UPDATE: 6/5/2013, 2:22 p.m. CDT
Officer Jason Ellis
LOUISVILLE, Ky. (AP) -- Investigators looking for the killer of a Bardstown police officer are asking area residents to contact them if they had tree work done around the time of the nighttime ambush in central Kentucky.
Officer Jason Ellis was shot to death late last month after he got out of his cruiser to pick up debris on a highway exit ramp in Nelson County.
Kentucky State Police Master Trooper Norman Chaffins said Tuesday that Ellis stopped to move tree limbs from the ramp when he was fatally shot.
Chaffins says the tree limbs had been trimmed and were not from any trees in the immediate area of the murder.
State police are asking Nelson County-area residents to contact them if they had trees trimmed or removed around the time of Ellis' slaying.
BARDSTOWN, Ky. (WBKO) -- Kentucky State Police held a press conference Sunday afternoon concerning the murder of Officer Jason Ellis. Police say Ellis was shot and killed after he stopped to move debris from an off-ramp leading to the Bluegrass Parkway in Nelson County early Saturday morning.
KSP said it is unclear at this point in the investigation, if Ellis was the intended target of the shooting. According to the Nelson County coroner's office, a 12-gauge shotgun was used to shoot Ellis multiple times.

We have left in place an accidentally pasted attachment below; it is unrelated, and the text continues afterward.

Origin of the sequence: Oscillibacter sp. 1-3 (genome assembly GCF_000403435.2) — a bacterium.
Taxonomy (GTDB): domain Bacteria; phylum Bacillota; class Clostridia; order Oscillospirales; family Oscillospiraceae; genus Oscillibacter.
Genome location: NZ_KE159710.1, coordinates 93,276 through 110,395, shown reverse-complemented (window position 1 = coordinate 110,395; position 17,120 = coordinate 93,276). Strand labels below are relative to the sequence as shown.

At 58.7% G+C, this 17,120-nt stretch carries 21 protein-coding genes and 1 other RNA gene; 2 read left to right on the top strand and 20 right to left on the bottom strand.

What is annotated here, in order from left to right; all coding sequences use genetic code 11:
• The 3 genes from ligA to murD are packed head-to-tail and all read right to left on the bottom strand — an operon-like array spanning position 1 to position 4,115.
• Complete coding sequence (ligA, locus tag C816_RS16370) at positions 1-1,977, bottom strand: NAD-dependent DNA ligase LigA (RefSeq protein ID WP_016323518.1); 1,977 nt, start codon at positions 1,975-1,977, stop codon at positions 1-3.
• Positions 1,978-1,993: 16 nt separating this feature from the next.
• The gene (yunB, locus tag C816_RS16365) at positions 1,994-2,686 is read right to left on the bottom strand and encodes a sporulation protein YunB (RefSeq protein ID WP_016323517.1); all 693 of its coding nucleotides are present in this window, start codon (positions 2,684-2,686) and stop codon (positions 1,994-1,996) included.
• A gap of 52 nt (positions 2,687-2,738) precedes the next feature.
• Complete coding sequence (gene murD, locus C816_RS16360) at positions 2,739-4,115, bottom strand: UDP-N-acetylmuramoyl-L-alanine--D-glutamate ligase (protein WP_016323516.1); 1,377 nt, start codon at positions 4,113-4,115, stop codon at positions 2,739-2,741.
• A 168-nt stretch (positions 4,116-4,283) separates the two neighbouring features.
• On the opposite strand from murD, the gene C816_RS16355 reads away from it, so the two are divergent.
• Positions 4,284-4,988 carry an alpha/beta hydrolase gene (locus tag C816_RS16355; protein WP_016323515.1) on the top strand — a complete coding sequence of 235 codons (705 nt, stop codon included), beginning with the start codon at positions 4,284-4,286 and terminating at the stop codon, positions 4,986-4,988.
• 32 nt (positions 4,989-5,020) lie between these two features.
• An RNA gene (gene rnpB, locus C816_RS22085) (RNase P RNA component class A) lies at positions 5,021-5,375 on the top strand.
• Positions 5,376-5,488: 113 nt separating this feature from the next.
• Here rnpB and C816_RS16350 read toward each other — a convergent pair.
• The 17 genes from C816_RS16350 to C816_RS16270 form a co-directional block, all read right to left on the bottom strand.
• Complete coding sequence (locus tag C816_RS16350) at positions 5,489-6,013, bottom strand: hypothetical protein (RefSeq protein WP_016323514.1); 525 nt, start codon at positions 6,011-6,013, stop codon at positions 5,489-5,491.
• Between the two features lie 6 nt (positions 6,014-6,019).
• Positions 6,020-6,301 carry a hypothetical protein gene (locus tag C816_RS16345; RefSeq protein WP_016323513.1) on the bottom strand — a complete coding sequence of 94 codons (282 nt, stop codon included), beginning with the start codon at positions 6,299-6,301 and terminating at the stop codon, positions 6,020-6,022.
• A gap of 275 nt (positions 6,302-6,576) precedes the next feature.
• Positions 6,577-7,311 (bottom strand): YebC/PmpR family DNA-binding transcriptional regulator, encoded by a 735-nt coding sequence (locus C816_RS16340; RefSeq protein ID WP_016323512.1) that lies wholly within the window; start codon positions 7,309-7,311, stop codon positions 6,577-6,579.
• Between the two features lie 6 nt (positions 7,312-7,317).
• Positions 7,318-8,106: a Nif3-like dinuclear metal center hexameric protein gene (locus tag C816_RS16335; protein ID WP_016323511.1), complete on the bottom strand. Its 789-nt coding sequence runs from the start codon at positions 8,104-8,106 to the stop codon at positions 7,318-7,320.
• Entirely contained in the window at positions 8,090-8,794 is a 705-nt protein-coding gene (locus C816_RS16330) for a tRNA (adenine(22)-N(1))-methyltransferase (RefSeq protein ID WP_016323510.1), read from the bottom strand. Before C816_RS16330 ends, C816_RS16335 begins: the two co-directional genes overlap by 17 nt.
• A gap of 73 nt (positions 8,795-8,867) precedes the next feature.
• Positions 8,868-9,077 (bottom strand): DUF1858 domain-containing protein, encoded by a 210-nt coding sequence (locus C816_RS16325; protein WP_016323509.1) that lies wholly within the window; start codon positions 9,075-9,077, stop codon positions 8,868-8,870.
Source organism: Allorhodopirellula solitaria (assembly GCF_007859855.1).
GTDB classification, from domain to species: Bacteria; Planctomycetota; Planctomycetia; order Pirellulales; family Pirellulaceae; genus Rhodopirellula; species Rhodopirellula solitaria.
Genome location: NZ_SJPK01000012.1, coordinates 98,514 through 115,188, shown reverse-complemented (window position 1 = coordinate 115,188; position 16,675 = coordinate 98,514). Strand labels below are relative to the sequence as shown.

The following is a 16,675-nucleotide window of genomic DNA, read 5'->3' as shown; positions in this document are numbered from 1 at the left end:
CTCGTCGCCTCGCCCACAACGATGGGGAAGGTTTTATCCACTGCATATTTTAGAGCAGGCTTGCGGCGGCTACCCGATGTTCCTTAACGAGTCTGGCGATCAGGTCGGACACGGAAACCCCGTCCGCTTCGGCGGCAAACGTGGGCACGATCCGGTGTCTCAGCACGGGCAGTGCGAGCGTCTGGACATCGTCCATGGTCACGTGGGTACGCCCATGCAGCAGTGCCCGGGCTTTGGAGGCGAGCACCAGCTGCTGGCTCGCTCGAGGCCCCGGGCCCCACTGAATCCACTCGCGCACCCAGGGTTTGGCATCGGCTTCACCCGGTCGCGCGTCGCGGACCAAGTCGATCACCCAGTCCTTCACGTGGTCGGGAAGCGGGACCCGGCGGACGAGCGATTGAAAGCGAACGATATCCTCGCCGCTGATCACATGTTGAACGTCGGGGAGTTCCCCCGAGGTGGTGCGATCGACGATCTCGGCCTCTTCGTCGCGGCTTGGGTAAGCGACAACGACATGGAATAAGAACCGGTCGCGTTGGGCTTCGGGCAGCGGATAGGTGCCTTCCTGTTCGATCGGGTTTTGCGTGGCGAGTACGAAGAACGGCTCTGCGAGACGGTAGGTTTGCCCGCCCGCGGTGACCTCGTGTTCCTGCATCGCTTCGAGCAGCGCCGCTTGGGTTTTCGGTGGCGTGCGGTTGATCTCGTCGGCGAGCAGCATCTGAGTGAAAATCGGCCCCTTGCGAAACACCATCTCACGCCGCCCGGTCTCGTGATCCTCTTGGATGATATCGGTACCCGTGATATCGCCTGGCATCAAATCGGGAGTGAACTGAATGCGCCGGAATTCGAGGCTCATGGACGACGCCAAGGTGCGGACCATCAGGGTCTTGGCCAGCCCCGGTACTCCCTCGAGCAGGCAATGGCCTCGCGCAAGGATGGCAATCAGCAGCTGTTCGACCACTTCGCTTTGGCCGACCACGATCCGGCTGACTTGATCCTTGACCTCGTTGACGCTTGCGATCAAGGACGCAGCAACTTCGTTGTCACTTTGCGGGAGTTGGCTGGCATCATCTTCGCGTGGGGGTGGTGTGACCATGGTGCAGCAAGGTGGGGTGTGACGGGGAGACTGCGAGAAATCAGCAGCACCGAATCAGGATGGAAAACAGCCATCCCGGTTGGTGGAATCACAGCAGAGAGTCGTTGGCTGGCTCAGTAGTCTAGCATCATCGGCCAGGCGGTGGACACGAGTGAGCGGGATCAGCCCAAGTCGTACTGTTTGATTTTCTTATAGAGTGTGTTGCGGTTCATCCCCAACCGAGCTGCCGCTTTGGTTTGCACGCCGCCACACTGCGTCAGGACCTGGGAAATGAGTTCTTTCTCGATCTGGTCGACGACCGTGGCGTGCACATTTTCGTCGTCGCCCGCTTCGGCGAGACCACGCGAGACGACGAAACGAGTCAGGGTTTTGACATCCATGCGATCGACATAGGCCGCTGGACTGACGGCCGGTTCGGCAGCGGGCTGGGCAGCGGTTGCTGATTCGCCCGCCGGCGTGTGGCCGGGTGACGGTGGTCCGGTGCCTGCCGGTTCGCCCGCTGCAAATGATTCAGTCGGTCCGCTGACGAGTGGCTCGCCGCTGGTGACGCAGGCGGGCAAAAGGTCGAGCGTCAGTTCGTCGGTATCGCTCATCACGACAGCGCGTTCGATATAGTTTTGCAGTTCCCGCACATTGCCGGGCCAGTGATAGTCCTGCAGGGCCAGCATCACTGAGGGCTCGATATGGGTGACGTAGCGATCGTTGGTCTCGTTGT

BARDSTOWN, Ky. (WBKO) – Jason Ellis,33, was found shot to death on exit 34 of the Bluegrass Parkway in Nelson County around 3 AM Saturday. It was initially called a fatal crash involving an officer, but state police discovered Ellis had been shot. Reports say he was in his uniform and on his way home from work.
Kentucky State Police investigators scoured the ramp for almost twelve hours as they searched for evidence.
Bardstown Police Chief Rick Mccubbin said "Ellis' vehicle was parked on the exit ramp with his blue lights on in a manner to prevent traffic indicating something was ahead."
Police don't know why Ellis stopped. Police also say the people who found him used his radio to call for help.
"We have no radio communication from him to our dispatch center, so why that is we don't know at this point." added Mccubbin.
Ellis had been with the department for seven years, he was their K-9 officer. He leaves behind a wife and two sons.
"We lost an officer, a family lost a son and a husband, a dad, Bardstown lost a member of it's community, the thin blue line that protects them." commented Mccubbin.
Mccubbin made his point clear at a press conference that the search for the shooter will be taken very seriously.
"I can assure you we won't give up on this person until we have them in custody, or in the front sight of one of our weapons, and I personally hope the latter is the choice."